Can You Use Any Charger With Any Cell Phone, Laptop, Camera, or Tablet?
Every cell phone, notebook, and tablet appear to come with their own charger. If you are like me, you’ve probably compiled a number of chargers through the years. So the question becomes: is it safe to use a charger with your phone, notebook, camera, or tablet that isn’t the original manufacturer’s charger that came with the device?
Types of Chargers
In this guide, we’ll concentrate on three types of chargers: laptop chargers, micro USB chargers (these are used with phones, tablet computers, and cameras), and Apple Lightning Connectors. While some devices have chargers with a slightly different head or charging cable, these are the most common.
Laptop chargers are rather specific to the device they come with. However, there can be some generic chargers which boast the ability to be interchanged between laptops. This always requires changing of this charger”head” and may not be the best charging amperage or voltage for your device.
Micro USBs are designed to be interchangeable, and are standard in most smartphones, Android apparatus, and tablets. Micro USB chargers typically have the same voltage, but may draw different amps. I’ll explain this further later and how to know whether the charger is safe to use (depending on its listed amps and voltage).
Apple Lightning Connectors are standard on all new Apple devices, including iPads and iPods. For older devices using a 30-pin charge port, a connector can be used to control the Lightning Connector.
For a charger for use on a different device, it’s important that the plug of the charger (the”head”) fit securely into the charging port of the unit. Micro USBs are the same across the board so far as charging heads, whilst notebook chargers are usually specific to both make and model. However, the plug fitting securely is just 1 part of the equation.
Determined by the power brick of the charger you will find a tag with the charger’s voltage (V) and amperage (A). For notebook chargers, this charging brick is often halfway down the charger and appears exactly like it sounds — a brick. For other types of chargers, like a smartphone charger, this information is usually found at the base of the charger, where it would meet the wall. For the device you are trying to charge, the voltage and amperage required will be found on the battery that came with the device or on the company’s website.
Voltage is how much power the charger will draw in the apparatus, or how much is being”pushed” to the device by the charger. A phone will usually pull up to around 5V, though a laptop can pull up to 25V. A charger must equal the voltage required by the device. This is important: drawing too high of a voltage could short out the device and possibly even begin a fire, while too low a voltage will fail to charge the battery.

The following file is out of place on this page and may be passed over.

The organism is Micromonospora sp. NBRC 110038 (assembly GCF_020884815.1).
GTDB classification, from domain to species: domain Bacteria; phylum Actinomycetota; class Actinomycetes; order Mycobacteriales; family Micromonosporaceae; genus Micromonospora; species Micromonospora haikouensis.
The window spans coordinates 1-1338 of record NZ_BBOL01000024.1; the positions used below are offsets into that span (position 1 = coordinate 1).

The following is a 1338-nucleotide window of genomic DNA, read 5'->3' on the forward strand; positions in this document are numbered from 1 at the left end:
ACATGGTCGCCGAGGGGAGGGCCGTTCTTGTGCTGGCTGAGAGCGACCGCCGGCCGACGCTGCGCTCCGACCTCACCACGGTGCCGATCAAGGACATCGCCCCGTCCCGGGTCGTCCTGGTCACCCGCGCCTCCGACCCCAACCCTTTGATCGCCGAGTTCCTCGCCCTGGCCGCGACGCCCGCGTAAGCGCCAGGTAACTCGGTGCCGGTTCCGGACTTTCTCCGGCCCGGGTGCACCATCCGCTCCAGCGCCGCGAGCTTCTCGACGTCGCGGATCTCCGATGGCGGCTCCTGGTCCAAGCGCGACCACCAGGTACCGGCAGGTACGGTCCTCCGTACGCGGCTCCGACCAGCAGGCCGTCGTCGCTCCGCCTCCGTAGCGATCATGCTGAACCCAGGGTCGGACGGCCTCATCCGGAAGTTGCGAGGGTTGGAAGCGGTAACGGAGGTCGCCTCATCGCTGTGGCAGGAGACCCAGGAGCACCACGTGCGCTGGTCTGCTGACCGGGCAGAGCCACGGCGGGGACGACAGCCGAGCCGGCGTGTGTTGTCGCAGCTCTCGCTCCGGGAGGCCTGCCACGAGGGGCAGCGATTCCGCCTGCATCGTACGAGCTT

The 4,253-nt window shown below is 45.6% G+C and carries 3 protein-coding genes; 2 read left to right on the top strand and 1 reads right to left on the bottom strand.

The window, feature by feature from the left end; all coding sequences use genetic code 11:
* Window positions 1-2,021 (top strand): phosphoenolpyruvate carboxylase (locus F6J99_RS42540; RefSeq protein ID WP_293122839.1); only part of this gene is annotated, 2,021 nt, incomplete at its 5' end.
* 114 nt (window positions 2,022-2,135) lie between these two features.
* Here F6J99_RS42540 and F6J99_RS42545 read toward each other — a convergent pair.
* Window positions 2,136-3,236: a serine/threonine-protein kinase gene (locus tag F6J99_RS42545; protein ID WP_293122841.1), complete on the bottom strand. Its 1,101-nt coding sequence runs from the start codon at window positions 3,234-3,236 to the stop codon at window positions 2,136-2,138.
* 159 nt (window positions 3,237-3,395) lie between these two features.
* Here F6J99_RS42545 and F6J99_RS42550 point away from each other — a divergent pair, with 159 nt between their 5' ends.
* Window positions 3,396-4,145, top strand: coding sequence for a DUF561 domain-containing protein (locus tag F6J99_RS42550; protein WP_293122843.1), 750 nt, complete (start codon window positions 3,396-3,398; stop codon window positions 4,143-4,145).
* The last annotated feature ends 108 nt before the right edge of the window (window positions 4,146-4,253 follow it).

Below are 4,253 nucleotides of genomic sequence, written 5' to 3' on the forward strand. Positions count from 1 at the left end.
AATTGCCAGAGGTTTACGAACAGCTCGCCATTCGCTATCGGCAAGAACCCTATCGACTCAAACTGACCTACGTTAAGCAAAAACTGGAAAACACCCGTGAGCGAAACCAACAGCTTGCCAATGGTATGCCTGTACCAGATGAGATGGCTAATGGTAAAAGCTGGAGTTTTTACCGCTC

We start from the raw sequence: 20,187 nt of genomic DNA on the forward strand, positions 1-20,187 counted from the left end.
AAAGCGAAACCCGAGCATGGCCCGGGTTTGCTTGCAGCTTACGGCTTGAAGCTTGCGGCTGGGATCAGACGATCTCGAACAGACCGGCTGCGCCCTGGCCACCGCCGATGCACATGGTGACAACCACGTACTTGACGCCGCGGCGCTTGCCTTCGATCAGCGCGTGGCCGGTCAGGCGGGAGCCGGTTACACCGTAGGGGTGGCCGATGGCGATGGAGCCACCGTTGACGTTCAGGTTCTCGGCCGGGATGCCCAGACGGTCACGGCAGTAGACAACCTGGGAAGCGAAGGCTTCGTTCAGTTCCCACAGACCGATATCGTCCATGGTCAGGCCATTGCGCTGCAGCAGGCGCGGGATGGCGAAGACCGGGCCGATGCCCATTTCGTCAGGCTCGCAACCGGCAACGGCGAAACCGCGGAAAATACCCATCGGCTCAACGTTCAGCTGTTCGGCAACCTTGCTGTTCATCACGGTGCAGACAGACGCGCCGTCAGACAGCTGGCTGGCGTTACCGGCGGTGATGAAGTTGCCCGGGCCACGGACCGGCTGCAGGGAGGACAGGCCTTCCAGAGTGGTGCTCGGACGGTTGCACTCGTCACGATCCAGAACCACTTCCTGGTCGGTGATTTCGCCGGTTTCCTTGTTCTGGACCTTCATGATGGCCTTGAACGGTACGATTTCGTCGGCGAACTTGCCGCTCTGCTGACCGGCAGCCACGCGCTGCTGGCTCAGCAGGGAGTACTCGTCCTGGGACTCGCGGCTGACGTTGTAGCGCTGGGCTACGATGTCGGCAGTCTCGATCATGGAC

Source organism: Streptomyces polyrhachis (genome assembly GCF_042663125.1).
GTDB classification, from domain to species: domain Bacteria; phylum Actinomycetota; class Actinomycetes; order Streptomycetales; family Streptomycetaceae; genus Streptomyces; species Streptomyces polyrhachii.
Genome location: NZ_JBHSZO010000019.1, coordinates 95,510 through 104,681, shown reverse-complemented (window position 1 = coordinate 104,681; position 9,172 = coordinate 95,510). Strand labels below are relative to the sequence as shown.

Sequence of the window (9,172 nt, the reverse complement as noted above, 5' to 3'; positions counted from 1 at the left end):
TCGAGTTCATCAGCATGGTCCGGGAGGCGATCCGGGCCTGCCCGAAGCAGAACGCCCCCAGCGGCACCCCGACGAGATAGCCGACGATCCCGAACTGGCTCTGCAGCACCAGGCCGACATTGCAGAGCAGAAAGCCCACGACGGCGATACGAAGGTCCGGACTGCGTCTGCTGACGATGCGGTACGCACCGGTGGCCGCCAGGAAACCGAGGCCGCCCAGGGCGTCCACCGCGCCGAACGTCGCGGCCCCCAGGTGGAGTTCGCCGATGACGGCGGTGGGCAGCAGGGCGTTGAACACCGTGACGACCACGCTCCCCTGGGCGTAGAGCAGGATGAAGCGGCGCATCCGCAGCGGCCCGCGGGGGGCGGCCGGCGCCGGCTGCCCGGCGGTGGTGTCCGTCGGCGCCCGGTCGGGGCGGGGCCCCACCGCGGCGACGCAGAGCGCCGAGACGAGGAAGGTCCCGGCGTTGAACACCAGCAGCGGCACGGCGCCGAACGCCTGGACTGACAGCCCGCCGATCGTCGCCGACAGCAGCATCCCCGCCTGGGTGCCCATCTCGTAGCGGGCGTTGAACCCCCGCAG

Amperage is how quickly power is”pulled” to the device, or how much electricity is used by the device. The quantity of volts won’t ever change, but the quantity of amps that the system pulls may change based on how hard the device is working. The number that you find on the battery that came with your device are the maximum amount of amps that can be pulled from the device. The amount found on the charger is how many amps can be pulled simultaneously. If a device is paired with a charger that cannot support the amp necessity, it may burn out the power supply and kill the apparatus.
So for those who have a modern USB device (smart phone, tabletcomputer, or camera) you can plug into a high-amperage USB port and enjoy quicker charging (so long as the voltage is equivalent ). *Website Note: if you have an older device, it might not work with USB ports that use the newest Battery Charging Specification.
If The Micro USB Charger’s Voltage Isn’t 5v…
Some devices may have their voltage listed with a plus/minus on it like this: 5v +- 5%. If this is true, you may use a charger rated at 4.75 to 5.25v because that rating is telling you is that the device can take 5v minus 5% of 5v = 4.75 volts OR 5v and 5 percent of 5v = 5.25 volts.
An interesting thing to note is all chargers provide a higher voltage than the batteries that they charge. That is pretty much how they work. There needs to be a voltage differential to generate the necessary current flow in the proper direction to charge the battery. When you look at your vehicle, it’s a 12V battery, but average alternators provide 13.8 to 14.4V charging voltage to the battery.
Stay Away From Cheap Knockoff Chargers
The issue with knockoffs, particularly cheap knockoffs, is they frequently don’t support the energy requirements of the apparatus, or aren’t built to keep a steady flow safely. Overall, it’s better to stay with the charger made for the device you’re using.
Now You Know How To Safely & Effectively Swap Chargers
I hope this article was able to help you. Now you know how to safely and efficiently use a charger that did not include your smart phone, notebook, camera, tablet, or other apparatus. Make sure to follow what we said and you should be ready to go!